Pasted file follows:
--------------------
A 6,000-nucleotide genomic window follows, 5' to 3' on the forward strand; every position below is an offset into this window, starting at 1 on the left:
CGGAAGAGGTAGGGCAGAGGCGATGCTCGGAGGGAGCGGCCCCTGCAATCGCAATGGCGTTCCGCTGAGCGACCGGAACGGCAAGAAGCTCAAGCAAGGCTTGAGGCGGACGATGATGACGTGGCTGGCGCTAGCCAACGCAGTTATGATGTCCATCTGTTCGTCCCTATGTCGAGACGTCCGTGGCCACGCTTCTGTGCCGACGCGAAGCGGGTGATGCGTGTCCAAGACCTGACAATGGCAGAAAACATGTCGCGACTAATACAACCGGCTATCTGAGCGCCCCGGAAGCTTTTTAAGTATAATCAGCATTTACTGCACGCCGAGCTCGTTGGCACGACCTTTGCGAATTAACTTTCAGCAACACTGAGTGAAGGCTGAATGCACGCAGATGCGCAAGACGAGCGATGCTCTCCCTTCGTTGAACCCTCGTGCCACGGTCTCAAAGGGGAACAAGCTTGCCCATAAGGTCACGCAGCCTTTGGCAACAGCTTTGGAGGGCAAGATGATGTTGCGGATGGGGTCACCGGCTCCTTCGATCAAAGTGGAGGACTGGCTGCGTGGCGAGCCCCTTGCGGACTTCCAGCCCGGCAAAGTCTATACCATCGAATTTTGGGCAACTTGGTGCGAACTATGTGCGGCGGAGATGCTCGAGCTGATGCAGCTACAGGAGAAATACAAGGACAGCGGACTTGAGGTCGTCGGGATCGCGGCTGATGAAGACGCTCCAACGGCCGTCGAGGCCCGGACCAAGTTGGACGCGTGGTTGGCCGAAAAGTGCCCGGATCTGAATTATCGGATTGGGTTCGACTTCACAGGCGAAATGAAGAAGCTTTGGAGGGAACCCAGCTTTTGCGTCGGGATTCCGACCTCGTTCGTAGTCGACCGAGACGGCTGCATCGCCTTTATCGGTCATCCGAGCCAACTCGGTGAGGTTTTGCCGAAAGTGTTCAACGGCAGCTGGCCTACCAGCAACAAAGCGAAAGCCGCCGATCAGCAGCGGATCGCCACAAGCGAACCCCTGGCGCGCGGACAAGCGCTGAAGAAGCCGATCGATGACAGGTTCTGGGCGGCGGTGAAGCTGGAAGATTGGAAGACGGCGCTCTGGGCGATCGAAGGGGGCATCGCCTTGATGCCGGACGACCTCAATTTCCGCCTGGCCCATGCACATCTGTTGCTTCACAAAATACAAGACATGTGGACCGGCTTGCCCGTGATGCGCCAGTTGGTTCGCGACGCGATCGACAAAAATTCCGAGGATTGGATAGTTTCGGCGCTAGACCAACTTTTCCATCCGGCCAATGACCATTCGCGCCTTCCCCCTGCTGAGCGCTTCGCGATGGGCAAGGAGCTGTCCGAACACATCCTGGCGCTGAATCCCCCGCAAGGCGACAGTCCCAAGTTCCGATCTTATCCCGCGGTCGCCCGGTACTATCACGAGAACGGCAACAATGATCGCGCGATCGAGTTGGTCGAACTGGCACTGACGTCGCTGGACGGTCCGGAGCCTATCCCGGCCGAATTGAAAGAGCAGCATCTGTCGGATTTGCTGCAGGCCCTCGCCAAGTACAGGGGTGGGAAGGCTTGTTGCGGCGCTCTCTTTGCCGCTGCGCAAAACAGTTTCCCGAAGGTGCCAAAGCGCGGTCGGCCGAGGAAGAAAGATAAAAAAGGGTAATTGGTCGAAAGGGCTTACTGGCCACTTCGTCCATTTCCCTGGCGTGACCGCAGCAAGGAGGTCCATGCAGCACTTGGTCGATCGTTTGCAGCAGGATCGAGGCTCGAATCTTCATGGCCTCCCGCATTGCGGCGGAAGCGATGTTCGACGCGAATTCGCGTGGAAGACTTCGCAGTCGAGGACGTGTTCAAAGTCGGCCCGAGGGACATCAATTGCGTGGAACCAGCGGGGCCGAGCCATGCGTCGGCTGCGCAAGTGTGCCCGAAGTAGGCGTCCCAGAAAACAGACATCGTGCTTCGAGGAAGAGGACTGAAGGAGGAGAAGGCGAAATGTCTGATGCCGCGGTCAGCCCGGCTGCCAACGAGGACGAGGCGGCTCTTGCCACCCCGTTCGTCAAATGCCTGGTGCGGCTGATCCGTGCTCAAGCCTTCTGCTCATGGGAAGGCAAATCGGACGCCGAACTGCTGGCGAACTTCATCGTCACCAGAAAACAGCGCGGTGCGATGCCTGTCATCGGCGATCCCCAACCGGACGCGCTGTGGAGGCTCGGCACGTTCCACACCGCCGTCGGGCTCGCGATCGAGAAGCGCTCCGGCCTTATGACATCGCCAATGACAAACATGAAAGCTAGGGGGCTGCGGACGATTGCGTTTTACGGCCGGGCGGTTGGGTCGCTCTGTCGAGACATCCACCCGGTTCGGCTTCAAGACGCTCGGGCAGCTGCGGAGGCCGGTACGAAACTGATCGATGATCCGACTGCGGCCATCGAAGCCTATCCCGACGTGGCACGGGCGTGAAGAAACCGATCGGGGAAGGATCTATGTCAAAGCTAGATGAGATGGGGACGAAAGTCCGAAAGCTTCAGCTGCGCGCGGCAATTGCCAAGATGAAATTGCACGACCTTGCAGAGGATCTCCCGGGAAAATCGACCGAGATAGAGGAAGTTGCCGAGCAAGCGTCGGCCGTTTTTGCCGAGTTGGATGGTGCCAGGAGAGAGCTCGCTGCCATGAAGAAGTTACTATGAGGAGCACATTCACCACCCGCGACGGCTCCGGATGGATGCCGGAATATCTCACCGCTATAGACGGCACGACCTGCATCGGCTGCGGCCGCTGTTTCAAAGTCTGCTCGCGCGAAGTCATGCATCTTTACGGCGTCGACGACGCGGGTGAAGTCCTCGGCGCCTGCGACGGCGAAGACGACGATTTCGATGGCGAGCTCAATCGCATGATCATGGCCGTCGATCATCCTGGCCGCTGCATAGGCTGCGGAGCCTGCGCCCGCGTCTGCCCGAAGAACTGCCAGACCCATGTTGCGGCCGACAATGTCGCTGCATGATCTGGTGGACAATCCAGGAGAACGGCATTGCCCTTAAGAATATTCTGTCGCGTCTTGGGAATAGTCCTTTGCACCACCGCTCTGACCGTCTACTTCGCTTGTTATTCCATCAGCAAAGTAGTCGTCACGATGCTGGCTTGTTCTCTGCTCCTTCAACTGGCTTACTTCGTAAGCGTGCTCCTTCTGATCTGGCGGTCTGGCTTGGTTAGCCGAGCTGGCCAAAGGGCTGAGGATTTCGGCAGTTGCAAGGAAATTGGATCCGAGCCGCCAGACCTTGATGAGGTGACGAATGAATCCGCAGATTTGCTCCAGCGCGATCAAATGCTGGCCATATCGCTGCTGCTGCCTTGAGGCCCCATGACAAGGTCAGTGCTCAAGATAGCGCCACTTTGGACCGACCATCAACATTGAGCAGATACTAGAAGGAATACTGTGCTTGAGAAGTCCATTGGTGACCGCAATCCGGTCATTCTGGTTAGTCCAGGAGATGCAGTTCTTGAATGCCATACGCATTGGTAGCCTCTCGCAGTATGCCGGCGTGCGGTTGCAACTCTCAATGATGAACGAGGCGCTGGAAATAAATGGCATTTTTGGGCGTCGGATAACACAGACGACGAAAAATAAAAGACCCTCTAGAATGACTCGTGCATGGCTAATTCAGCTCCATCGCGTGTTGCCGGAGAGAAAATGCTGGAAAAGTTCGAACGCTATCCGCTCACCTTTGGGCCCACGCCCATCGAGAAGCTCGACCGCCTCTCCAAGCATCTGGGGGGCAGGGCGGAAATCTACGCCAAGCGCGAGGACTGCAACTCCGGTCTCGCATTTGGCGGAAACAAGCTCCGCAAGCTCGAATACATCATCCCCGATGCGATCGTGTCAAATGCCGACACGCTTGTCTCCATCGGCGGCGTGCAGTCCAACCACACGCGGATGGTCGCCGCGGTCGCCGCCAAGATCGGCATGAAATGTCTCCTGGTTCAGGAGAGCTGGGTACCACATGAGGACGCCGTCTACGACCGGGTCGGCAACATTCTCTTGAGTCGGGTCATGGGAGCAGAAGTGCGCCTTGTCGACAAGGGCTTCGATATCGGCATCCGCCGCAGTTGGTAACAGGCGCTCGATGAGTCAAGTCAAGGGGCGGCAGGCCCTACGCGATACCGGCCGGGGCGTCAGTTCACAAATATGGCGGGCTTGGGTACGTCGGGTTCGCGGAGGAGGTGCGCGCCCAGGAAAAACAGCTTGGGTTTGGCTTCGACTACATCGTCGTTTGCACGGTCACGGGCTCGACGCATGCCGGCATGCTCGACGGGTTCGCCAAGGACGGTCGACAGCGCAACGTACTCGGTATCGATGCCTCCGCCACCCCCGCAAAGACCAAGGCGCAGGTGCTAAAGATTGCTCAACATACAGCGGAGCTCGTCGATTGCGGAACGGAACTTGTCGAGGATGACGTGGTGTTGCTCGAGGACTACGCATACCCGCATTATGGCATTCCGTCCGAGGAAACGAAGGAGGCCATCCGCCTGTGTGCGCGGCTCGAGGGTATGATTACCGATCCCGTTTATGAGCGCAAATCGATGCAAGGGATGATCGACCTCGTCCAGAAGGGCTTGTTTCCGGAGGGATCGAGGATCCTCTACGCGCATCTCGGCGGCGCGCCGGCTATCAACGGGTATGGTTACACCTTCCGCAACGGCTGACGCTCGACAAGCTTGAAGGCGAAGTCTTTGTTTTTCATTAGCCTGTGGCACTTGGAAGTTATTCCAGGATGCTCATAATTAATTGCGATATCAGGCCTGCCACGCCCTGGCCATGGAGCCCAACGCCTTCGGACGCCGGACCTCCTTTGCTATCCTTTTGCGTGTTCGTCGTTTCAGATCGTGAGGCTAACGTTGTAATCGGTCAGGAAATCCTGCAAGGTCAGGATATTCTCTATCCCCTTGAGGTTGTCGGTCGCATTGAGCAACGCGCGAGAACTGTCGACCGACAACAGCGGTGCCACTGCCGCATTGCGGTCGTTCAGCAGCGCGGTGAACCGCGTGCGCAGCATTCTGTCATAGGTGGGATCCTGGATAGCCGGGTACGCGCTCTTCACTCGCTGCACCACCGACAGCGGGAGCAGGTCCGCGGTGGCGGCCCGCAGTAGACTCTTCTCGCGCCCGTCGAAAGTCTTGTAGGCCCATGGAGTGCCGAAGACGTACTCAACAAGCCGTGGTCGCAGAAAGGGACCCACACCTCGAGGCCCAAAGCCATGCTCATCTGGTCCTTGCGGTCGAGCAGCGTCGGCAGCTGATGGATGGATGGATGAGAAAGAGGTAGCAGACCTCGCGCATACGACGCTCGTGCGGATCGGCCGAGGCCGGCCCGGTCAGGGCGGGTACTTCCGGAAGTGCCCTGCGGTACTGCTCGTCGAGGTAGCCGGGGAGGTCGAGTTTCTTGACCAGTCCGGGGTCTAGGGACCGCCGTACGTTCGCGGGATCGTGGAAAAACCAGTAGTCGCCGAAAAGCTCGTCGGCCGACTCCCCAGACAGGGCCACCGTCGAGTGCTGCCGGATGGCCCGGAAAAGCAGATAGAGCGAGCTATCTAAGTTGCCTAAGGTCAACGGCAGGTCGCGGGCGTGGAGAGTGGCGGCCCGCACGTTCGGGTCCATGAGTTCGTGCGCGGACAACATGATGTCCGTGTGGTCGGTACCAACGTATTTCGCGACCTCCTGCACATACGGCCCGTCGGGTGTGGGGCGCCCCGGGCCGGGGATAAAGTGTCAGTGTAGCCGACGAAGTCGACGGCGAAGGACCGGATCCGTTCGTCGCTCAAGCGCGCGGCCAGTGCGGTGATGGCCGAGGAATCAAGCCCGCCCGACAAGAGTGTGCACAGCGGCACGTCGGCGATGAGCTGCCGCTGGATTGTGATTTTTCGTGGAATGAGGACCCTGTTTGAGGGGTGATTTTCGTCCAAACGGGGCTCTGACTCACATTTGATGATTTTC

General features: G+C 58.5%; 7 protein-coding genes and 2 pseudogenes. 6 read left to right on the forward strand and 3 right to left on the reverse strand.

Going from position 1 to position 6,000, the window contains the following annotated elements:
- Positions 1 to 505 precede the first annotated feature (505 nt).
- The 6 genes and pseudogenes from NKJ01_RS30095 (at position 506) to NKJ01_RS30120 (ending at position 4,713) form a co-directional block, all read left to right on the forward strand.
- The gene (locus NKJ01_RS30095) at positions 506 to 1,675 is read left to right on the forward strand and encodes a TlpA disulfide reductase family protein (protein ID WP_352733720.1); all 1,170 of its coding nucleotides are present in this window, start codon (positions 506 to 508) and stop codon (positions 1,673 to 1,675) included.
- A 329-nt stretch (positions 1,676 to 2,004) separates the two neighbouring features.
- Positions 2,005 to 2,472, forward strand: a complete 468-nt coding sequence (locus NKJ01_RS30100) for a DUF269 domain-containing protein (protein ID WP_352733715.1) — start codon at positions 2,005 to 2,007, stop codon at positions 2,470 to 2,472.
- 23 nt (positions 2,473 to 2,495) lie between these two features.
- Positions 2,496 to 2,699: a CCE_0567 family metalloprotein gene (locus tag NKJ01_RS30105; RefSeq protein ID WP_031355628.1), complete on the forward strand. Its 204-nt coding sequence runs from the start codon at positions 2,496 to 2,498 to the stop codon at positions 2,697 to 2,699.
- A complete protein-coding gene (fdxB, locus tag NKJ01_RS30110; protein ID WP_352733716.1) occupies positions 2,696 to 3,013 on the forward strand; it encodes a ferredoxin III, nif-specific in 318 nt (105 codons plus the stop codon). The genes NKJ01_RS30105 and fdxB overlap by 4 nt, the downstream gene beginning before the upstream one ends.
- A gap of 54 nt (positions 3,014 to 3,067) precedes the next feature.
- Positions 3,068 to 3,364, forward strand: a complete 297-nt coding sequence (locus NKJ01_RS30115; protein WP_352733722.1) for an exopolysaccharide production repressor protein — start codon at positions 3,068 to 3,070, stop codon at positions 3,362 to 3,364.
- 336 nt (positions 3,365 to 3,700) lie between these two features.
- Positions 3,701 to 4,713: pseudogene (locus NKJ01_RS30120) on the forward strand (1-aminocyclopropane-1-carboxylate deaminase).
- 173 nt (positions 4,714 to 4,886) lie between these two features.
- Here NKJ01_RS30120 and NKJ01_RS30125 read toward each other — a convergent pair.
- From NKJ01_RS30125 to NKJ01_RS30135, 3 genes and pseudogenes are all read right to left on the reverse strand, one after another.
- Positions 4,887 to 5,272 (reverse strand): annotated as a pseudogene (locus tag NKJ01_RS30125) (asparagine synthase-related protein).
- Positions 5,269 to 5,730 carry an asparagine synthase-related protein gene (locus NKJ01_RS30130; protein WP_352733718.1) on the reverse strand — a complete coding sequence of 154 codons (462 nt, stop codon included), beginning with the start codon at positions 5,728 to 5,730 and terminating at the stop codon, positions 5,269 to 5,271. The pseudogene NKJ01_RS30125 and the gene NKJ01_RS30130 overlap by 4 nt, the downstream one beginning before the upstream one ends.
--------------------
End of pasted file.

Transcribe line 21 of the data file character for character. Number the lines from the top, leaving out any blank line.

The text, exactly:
- Positions 5,269 to 5,730 carry an asparagine synthase-related protein gene (locus NKJ01_RS30130; protein WP_352733718.1) on the reverse strand — a complete coding sequence of 154 codons (462 nt, stop codon included), beginning with the start codon at positions 5,728 to 5,730 and terminating at the stop codon, positions 5,269 to 5,271. The pseudogene NKJ01_RS30125 and the gene NKJ01_RS30130 overlap by 4 nt, the downstream one beginning before the upstream one ends.